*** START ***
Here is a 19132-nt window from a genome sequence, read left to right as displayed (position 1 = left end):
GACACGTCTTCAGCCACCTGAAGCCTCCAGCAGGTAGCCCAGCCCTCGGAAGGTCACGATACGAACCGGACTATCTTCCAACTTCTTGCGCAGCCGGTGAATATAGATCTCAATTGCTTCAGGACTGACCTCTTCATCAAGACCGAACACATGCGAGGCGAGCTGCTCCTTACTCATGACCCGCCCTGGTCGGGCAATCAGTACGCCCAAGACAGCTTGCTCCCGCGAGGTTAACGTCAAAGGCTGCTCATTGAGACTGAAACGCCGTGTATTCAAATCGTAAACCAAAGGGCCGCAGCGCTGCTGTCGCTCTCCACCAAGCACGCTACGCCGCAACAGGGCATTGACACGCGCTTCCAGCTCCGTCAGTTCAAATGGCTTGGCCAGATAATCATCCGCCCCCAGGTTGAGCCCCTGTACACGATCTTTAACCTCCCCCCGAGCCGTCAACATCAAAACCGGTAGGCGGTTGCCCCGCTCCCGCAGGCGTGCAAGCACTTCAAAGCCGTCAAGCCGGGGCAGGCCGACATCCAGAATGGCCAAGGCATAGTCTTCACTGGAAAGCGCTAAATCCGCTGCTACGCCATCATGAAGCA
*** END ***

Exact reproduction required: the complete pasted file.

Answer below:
Here is a 19132-nt window from a genome sequence, read left to right as displayed (position 1 = left end):
GACACGTCTTCAGCCACCTGAAGCCTCCAGCAGGTAGCCCAGCCCTCGGAAGGTCACGATACGAACCGGACTATCTTCCAACTTCTTGCGCAGCCGGTGAATATAGATCTCAATTGCTTCAGGACTGACCTCTTCATCAAGACCGAACACATGCGAGGCGAGCTGCTCCTTACTCATGACCCGCCCTGGTCGGGCAATCAGTACGCCCAAGACAGCTTGCTCCCGCGAGGTTAACGTCAAAGGCTGCTCATTGAGACTGAAACGCCGTGTATTCAAATCGTAAACCAAAGGGCCGCAGCGCTGCTGTCGCTCTCCACCAAGCACGCTACGCCGCAACAGGGCATTGACACGCGCTTCCAGCTCCGTCAGTTCAAATGGCTTGGCCAGATAATCATCCGCCCCCAGGTTGAGCCCCTGTACACGATCTTTAACCTCCCCCCGAGCCGTCAACATCAAAACCGGTAGGCGGTTGCCCCGCTCCCGCAGGCGTGCAAGCACTTCAAAGCCGTCAAGCCGGGGCAGGCCGACATCCAGAATGGCCAAGGCATAGTCTTCACTGGAAAGCGCTAAATCCGCTGCTACGCCATCATGAAGCA